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Informatica General Notes 

What is lookup transformation in informatica ?

HOW TO Use a Joiner transformation instead of Lookup Transformation

HOW TO De-normalize data/pivot rows into columns

How can I manage multiple rows to a single row - multiple column?



Join these two tables over descriptionID
then use an Aggregator
group by product ID
first outputport productid
then create 3 outputPorts
englishdesc with
max(iif(cultureid='en',description,' '))
arabicdesc with
max(iif(cultureid='ar',description,' '))
frenchdesc with
max(iif(cultureid='fr',description,' '))

I am trying to run a SQL Select statement which looks like this:

"SELECT * FROM TableName WHERE FieldName = '" + Request.QueryString("ProNumber") + "'"

But, I am getting a End of statement expected error. The value passed in contains a single quote. Is it a problem?


When the SQL statement is assembled via string concatenation, the appearance of a single quote inside the QueryString value will break the statement. For example, when built, the statement will look like this:

SELECT * FROM TableName WHERE FieldName = 'QueryString's Value'

This is broken as the value closing delimiter appears twice; that is, there are an odd number of single quotemarks.


Building an SQL statement by concatenating strings is not advisable. It is:

·unscalable -- The database will "hard parse" for every execution of the SQL -- for many systems parsing is slower than actual query execution. (Not unique to concatenating strings, but is true of any raw SQL query.)

·prone to failure for every last name input like O'Connor (or similar surname), possessive, or contracted input.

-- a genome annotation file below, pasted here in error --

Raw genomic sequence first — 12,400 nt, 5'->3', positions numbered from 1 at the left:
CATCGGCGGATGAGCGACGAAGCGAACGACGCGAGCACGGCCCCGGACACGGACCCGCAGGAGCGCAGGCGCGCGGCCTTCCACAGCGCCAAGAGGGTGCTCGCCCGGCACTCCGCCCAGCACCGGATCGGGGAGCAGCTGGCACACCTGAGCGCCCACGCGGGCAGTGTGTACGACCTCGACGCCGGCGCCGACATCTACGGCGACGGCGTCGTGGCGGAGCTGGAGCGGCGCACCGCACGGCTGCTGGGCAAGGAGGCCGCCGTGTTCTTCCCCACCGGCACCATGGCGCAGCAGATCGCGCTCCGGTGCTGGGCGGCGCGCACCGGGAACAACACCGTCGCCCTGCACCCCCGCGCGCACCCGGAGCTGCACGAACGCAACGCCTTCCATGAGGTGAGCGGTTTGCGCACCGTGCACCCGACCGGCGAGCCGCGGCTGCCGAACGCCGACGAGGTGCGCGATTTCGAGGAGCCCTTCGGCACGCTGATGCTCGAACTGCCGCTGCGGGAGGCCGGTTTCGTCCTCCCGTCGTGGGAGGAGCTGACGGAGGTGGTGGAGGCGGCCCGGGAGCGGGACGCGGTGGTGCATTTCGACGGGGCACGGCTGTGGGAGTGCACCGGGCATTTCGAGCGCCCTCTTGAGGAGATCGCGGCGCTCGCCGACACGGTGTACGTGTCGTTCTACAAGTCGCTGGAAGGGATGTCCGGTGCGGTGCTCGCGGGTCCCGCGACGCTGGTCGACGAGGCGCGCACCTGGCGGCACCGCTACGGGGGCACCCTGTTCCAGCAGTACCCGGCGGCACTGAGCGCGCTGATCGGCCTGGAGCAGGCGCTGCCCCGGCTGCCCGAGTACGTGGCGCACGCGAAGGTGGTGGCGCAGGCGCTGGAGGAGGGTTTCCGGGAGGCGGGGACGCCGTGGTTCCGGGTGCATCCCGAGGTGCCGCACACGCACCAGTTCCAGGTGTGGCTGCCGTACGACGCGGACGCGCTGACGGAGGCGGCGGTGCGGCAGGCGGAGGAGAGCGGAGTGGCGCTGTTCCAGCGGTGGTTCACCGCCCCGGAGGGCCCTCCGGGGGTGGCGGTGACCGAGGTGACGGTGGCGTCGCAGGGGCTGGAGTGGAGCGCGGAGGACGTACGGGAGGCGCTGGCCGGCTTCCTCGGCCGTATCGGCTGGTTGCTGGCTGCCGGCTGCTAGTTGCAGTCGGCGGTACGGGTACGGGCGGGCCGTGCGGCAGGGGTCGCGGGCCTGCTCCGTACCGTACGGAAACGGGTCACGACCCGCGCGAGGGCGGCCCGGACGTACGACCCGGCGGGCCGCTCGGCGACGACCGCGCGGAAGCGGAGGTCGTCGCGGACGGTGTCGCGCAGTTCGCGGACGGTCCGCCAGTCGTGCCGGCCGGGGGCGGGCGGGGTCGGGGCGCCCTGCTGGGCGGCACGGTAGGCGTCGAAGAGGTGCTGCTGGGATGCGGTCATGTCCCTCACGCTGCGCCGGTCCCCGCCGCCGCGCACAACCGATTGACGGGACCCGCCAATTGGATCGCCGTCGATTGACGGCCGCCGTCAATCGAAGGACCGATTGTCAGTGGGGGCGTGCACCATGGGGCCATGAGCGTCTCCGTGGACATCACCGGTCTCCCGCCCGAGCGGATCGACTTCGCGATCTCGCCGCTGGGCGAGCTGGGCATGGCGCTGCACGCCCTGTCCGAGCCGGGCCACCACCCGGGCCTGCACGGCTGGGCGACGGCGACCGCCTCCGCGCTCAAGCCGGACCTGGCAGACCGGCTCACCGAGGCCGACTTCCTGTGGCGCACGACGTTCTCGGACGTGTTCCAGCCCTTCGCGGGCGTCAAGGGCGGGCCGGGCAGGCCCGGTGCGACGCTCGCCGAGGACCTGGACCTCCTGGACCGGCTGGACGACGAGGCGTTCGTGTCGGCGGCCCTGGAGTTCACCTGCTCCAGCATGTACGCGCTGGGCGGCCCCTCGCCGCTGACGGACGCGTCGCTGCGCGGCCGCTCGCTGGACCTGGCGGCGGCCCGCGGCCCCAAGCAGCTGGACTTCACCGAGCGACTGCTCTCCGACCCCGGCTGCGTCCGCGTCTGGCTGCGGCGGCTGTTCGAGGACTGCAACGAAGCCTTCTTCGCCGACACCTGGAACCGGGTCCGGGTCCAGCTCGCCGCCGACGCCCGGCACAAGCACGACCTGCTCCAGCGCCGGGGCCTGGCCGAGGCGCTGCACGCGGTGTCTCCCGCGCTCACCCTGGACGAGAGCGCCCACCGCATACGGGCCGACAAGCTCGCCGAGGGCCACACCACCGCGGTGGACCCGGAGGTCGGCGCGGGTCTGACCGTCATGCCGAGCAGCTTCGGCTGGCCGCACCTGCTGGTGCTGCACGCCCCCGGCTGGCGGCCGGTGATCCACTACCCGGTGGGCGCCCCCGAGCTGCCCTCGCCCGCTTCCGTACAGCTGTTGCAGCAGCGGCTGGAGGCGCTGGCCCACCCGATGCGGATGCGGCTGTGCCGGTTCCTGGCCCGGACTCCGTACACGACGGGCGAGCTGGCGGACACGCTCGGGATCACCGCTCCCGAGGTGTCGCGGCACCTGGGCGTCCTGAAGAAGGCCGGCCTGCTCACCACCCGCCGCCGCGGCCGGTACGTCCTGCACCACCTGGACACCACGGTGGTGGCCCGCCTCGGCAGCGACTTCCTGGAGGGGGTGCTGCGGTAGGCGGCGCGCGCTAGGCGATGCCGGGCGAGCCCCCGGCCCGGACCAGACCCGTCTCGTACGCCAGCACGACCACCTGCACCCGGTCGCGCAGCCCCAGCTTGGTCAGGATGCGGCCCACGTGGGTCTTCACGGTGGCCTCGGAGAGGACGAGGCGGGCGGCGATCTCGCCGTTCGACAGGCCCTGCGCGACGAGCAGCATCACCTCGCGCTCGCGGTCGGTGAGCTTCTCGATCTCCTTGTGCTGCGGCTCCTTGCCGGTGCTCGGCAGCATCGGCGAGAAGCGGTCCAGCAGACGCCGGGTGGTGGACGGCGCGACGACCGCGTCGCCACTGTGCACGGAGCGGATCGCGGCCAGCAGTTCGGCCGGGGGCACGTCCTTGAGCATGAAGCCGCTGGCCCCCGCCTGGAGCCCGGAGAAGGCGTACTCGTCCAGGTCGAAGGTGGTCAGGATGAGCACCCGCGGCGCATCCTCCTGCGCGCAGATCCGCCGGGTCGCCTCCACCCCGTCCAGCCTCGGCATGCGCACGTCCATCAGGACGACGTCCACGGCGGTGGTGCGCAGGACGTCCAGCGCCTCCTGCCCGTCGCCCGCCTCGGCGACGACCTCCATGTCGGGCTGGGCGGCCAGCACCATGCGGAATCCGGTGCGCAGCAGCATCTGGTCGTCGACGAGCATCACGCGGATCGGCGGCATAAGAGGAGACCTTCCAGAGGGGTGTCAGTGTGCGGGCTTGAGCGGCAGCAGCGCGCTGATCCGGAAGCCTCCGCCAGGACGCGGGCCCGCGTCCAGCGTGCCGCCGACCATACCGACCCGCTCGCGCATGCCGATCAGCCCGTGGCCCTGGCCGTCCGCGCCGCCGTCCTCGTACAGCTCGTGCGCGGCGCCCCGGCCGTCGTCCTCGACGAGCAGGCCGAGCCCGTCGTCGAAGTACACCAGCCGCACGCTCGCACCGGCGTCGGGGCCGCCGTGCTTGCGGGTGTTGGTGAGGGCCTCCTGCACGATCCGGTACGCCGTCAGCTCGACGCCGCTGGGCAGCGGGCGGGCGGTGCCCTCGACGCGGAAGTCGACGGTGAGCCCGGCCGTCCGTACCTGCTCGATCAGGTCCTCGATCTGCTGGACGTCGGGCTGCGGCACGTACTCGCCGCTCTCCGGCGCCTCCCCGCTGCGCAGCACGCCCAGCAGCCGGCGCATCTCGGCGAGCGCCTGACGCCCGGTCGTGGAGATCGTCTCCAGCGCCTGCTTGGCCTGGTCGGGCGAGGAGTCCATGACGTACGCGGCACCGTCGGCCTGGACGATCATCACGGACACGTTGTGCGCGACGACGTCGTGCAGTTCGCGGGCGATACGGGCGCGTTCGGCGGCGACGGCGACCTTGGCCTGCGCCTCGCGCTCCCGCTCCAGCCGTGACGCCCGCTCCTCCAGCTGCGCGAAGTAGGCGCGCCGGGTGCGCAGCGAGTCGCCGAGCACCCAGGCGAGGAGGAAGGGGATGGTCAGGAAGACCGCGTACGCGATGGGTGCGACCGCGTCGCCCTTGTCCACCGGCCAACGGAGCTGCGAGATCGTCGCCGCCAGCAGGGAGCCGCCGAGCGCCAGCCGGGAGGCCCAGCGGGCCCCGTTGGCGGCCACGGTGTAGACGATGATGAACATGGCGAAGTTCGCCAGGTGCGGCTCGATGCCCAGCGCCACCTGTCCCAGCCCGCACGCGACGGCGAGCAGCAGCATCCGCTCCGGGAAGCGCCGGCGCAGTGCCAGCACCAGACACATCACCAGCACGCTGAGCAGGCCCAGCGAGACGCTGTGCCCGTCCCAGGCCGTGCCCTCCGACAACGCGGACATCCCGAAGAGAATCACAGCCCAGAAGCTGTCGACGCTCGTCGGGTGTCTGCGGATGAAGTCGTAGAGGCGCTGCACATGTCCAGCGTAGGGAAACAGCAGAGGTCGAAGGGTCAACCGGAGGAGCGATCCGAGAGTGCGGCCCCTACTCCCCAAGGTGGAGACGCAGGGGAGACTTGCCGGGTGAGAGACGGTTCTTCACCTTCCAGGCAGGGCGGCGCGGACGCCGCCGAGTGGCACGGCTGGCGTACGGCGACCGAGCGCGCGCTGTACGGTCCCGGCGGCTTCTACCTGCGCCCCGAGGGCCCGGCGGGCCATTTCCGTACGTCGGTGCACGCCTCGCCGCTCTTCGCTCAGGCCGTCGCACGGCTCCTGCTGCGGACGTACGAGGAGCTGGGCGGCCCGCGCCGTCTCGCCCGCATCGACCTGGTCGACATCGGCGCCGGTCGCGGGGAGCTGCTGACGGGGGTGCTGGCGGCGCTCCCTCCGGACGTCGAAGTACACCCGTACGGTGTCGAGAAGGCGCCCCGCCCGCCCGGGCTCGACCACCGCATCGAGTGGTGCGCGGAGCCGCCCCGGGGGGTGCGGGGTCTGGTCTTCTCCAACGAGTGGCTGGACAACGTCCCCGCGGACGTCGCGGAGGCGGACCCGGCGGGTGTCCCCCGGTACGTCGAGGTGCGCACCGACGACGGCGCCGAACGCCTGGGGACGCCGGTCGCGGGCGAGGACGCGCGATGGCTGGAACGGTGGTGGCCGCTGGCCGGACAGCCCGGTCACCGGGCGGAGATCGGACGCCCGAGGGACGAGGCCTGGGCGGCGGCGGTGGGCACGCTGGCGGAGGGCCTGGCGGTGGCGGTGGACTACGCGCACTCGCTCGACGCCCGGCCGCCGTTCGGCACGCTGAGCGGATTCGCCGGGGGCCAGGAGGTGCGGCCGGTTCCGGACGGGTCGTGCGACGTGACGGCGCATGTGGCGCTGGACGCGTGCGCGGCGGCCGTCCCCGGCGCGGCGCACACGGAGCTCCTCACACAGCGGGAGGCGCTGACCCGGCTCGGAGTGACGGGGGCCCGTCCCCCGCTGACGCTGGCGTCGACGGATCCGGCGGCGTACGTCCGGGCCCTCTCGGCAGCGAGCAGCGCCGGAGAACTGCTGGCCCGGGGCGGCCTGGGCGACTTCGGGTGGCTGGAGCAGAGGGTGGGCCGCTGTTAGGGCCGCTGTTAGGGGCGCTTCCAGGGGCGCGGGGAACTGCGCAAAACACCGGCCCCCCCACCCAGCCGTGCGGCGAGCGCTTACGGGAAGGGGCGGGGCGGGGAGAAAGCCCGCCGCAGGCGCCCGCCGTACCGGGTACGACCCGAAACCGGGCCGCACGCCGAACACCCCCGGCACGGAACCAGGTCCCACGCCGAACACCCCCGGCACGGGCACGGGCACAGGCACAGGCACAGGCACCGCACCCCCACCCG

·vulnerable to SQL injection by the user if input parameter values are used as-is.

The dangers of SQL injection are humorously illustrated by Randall Munroe (although his specific example applies only to SQL Server and PostgreSQL).

A good, easy, scalable and safe approach is to use parameterized queries. The parameters for such queries are called bind variables. Developers often refer to parameterized queries or to bind variables, but they are closely related terms for the same concept.

In Java a parameterized query can be called using a Prepared Statement. An example of a parameterized PreparedStatement follows:

PreparedStatement ps = con.prepareStatement ("SELECT * FROM TableName WHERE FieldName = ? ");

Using parameterized queries is preferred because of scalability and built-in checks for sterile inputs.

A weaker alternative is do-it-yourself "sanitization of inputs," that is, escaping single quote characters. Caution: default escape characters vary by DBMS and can be overridden. For most DBMS, doubling the single-quote character is the default means of escaping a single-quote; but, for example, mySQL uses a backslash as the escape character. Assuming you never want to use mySQL, you could:

"SELECT * FROM TableName WHERE FieldName = '" + replace(Request.QueryString("ProNumber"), "'", "''") + "'"

This fix will produce the following statement:

"SELECT * FROM TableName WHERE FieldName = 'QueryString''s Value'"

Which is syntactically correct. Following Randall Monroe's example, suppose a disgruntled former employee inputs this anonymously on your public-facing website:

Robert'; DROP TABLE student;

The resulting SQL ends up being this harmless statement, and security problems are avoided (although scalability issues remain):

"SELECT * FROM TableName WHERE FieldName = 'somevalue''; DROP TABLE student;'"

In reality, a knowledgable hacker would use a function call rather than DDL, but the concept is similar.

The two types of unit testing are:

1.Quantitative testing

2.Qualitative testing